I had the chance to chat with two of the caretakers who were there while the girls were preparing their dance show for us. I invited them to the beauty salon and did their hands, too! While it wasn't exactly a footwashing, being able to take their hands, both the hands of these precious girls and of these women, and wash them and soothe them was a privilege. (No one was willing to take off their shoes.) The caretakers wanted to know if I had children. I told them I didn't, that I wanted to adopt, that St. Petersburg said no. When they asked why I just told them I didn't know--maybe because I was an American. They thought this was a nightmare. I agreed. They asked if I was married, how old I was, where in America I was from. I saw the newest pictures of their children and grandchildren.

I enjoy the time I get to spend with them. It makes me feel a part of a team. The girls' primary caretaker, AN, loves them so much. It shows not just in how she treats them--an affectionate pop on the yagadeetsi, including me in conversations about cigarettes so that I can add my warnings to hers, telling me what marks everyone had in school, the way she LISTENS to them, the way she encourages each one to show what is special about her--but in how they treat each other. There is much teasing and laughter. There is a generosity of spirit. There are affectionate kisses on the little ones' foreheads and pats on the head. It's a magical room, 3.10.

Yesterday, AN, was telling me why different children were in the orphanage. I didn't really understand all of it, though I'll ask my friends here about a certain word and gesture. The grief that she had over these parents who didn't realize how good, how kind their daughters are was easily understood and shared. We comiserated over the injustice of it. I think she knows how much I love these girls and want the best for them. I did find that one of my sister sets had no mother and father. It just makes it harder to leave them. Her wonderment of the injustice of them having no parents and me having no children was comforting in a way. When the directors and caretaker find out I want to adopt and ask me to come back for one of their children, it is a great honor. The trust they have in me is humbling and encouraging.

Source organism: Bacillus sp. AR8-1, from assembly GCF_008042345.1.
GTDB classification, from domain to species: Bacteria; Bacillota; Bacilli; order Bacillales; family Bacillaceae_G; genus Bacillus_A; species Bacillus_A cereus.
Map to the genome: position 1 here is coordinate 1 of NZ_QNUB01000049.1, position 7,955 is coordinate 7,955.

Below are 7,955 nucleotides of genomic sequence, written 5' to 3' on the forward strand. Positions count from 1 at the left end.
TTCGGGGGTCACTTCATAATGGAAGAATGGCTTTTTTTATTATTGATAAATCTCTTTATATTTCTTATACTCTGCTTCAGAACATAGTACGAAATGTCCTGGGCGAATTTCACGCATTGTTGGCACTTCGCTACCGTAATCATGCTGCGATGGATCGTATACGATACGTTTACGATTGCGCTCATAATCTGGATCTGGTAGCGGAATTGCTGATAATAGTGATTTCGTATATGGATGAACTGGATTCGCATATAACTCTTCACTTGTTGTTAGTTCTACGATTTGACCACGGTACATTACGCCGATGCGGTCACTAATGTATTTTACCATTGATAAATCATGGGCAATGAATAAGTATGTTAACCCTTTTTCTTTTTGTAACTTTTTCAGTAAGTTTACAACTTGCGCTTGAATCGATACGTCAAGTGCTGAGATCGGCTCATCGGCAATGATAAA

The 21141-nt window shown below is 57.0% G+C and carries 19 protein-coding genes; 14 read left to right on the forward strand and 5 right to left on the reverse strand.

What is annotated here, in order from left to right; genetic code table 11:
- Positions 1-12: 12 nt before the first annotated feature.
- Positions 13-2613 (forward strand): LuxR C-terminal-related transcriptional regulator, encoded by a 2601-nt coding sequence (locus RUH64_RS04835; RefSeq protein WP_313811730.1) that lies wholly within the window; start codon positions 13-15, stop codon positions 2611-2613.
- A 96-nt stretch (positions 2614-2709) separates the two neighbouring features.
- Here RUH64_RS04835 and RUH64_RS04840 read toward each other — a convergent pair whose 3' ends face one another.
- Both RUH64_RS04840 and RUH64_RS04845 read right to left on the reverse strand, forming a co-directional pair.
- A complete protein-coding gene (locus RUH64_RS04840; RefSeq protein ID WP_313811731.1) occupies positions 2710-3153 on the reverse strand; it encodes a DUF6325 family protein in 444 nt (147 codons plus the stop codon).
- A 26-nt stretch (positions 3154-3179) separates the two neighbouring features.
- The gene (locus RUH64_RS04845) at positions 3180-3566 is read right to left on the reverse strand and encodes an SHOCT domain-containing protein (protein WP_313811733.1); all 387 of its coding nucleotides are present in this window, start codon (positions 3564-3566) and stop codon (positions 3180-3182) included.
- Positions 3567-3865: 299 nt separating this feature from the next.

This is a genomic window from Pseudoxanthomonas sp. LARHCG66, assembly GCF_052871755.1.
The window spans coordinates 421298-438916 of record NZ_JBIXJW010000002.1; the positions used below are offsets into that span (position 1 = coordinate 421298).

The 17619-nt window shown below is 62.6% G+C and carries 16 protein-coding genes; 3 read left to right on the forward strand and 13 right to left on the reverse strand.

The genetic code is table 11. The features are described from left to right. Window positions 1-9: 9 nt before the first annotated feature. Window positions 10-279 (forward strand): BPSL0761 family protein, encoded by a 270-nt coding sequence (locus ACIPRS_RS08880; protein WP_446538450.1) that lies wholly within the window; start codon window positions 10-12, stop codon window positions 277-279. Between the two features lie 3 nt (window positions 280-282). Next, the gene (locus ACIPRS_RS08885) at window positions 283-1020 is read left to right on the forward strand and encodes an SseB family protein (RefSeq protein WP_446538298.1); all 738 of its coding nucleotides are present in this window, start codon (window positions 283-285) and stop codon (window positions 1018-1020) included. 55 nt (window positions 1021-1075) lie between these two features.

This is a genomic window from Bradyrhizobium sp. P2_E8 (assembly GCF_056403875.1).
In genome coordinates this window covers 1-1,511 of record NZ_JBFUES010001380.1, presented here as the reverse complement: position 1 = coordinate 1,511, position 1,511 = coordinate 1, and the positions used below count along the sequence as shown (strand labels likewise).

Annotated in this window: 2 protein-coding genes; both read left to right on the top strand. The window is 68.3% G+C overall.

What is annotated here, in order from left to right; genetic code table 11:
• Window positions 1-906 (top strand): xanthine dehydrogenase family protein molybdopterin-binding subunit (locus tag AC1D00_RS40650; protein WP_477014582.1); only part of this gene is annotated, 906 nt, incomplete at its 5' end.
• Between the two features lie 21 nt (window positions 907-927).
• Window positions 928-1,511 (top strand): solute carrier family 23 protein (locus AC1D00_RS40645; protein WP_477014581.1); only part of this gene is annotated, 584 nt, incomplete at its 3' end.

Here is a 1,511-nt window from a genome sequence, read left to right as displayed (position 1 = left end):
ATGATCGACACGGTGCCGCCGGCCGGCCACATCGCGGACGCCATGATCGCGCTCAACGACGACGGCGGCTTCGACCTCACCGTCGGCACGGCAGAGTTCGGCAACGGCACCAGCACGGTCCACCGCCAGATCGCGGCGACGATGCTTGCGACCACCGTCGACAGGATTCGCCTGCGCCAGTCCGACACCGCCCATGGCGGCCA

So, it was a typical visit. It was happy and joyful. The planning is fun. The visit was wonderful. The drive home is long and hard.

12 comments:

Rachael said...

I imagine it is a hard drive home. It doesn't seem right that you can't just snatch one up. Glad you had a nice day with them though. (Did you ever get the necklaces for them? I never heard.)

Maggie said...

Oh, how bittersweet. I think it's wonderful -- not only that you bring some wanted items to these kids, but that you're forming relationships with them. That's so good for them.

AdoptaMama said...

I agree, very bittersweet. Such a positive impact you're having on these girls. Love your updates on the 3.10. Love the pictures, too!

AdoptaMama said...

Oh, and there was no music to my video. I haven't gotten that far yet. ;) Stay tuned.

Heidi said...

Beautiful and heart wrenching.
Thanks for sharing.

Katie said...

Heartwrenching just about wraps it up. You are one strong gal.

You were right. I had the heebs over Followers anyhow, and your comment confirmed it. Gone. :)

beckyww said...

You are amazing. And balancing your mixed emotions well.

Tina in CT said...

What an injustice. Here are girls that would love to have you as their mother and you can't adopt from that orphage. How crazy!

Annie said...

What a lovely, wonderful post. I am so glad you see the beauty in those loving caregivers. My children were so lovingly cared for. I am eternally grateful as it contributed to making them the loving people they are.

Carrie said...

That second to last paragraph brought me to tears. You've got a big heart, Kate.

kim said...

It was neat you were able to spend time with the caretaker... just hanging out and sharing. I know the girls loved the fingernail session... my daughter still does hers, sometimes several times a day.

Ktates said...

That post just made me smile. STill hoping and praying for you Miss Kate!